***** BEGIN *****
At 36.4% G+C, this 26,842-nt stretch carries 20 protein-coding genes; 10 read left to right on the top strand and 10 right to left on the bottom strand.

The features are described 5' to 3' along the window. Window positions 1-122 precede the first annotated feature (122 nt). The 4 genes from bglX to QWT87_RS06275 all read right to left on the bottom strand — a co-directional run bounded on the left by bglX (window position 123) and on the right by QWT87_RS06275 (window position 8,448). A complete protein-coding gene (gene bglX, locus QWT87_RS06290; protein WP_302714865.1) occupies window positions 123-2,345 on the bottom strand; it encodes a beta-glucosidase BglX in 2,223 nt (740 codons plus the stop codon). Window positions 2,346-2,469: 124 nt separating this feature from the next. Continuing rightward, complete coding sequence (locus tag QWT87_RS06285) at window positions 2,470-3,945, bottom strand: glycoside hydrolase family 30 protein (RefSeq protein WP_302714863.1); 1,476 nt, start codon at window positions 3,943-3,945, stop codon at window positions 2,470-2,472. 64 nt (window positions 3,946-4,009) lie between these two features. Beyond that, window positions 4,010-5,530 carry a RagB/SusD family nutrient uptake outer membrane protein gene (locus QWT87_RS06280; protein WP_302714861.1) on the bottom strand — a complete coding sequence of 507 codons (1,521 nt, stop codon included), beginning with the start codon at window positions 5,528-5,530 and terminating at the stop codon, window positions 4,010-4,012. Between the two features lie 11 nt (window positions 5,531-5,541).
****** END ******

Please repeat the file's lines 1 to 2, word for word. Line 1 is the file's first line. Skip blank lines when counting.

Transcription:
At 36.4% G+C, this 26,842-nt stretch carries 20 protein-coding genes; 10 read left to right on the top strand and 10 right to left on the bottom strand.

The features are described 5' to 3' along the window. Window positions 1-122 precede the first annotated feature (122 nt). The 4 genes from bglX to QWT87_RS06275 all read right to left on the bottom strand — a co-directional run bounded on the left by bglX (window position 123) and on the right by QWT87_RS06275 (window position 8,448). A complete protein-coding gene (gene bglX, locus QWT87_RS06290; protein WP_302714865.1) occupies window positions 123-2,345 on the bottom strand; it encodes a beta-glucosidase BglX in 2,223 nt (740 codons plus the stop codon). Window positions 2,346-2,469: 124 nt separating this feature from the next. Continuing rightward, complete coding sequence (locus tag QWT87_RS06285) at window positions 2,470-3,945, bottom strand: glycoside hydrolase family 30 protein (RefSeq protein WP_302714863.1); 1,476 nt, start codon at window positions 3,943-3,945, stop codon at window positions 2,470-2,472. 64 nt (window positions 3,946-4,009) lie between these two features. Beyond that, window positions 4,010-5,530 carry a RagB/SusD family nutrient uptake outer membrane protein gene (locus QWT87_RS06280; protein WP_302714861.1) on the bottom strand — a complete coding sequence of 507 codons (1,521 nt, stop codon included), beginning with the start codon at window positions 5,528-5,530 and terminating at the stop codon, window positions 4,010-4,012. Between the two features lie 11 nt (window positions 5,531-5,541).